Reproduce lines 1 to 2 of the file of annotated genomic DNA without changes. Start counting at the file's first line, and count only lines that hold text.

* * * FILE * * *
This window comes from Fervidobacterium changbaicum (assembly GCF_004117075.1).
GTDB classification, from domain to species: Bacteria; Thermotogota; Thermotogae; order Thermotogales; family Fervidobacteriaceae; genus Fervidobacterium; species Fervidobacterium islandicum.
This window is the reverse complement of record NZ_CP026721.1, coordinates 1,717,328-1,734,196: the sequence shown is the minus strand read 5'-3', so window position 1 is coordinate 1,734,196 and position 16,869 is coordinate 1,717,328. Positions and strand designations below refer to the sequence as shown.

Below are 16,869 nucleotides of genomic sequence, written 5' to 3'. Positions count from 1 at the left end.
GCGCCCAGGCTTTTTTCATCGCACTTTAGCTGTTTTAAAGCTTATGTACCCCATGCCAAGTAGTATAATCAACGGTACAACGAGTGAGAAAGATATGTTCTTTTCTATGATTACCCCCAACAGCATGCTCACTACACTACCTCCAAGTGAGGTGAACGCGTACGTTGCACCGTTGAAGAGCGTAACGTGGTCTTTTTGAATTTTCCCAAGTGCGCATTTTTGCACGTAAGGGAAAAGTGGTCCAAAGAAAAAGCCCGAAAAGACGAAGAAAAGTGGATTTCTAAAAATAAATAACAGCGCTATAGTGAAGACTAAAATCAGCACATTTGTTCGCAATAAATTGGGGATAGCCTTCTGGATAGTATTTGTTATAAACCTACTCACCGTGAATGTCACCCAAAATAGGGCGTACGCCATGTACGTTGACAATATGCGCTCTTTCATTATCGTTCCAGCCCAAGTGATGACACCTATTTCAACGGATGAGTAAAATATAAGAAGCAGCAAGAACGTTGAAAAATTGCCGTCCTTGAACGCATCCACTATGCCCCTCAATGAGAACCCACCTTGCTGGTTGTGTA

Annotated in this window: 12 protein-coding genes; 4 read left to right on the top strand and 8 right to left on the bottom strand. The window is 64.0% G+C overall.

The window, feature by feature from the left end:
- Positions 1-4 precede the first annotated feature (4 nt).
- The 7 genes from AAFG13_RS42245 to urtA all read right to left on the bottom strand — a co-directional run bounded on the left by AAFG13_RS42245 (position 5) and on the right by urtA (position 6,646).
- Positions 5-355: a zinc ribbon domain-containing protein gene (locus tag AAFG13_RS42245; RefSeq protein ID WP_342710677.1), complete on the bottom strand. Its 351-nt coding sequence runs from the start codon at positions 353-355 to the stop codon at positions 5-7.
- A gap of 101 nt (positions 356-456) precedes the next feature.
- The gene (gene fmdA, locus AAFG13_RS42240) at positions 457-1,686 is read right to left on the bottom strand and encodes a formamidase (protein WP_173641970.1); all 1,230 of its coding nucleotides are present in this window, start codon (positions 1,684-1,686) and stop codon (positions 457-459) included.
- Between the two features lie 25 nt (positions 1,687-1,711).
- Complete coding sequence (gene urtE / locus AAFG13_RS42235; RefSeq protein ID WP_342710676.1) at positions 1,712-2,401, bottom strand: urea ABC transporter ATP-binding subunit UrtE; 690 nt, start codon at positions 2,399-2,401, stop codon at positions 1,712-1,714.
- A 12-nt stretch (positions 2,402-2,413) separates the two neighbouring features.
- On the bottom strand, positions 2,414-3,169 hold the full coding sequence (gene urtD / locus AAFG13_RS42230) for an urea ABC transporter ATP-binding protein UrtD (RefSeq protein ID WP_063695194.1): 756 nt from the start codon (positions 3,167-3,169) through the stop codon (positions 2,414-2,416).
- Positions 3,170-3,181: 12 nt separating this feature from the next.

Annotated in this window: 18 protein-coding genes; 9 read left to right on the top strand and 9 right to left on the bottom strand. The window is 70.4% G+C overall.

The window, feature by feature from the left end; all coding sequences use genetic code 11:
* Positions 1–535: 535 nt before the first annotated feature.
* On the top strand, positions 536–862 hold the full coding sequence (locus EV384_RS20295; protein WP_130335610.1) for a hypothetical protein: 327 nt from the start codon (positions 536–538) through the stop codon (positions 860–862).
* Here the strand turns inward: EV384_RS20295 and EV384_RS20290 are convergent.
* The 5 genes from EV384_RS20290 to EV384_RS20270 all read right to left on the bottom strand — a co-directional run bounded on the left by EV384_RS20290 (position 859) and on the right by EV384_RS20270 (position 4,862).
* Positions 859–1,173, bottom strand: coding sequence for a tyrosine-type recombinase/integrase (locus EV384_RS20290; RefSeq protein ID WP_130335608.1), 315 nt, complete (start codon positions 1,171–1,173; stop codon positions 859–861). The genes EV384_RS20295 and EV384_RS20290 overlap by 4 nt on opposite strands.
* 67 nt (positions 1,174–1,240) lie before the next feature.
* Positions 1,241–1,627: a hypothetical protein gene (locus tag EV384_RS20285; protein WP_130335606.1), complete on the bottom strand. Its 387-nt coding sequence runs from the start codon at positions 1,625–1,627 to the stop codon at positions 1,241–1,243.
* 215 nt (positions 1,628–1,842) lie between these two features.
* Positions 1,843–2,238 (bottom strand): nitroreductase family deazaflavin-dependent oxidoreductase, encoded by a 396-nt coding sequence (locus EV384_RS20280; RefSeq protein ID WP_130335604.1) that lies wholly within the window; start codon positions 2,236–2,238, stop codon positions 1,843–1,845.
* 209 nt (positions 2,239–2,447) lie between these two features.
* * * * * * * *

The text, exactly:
This window comes from Fervidobacterium changbaicum (assembly GCF_004117075.1).
GTDB classification, from domain to species: Bacteria; Thermotogota; Thermotogae; order Thermotogales; family Fervidobacteriaceae; genus Fervidobacterium; species Fervidobacterium islandicum.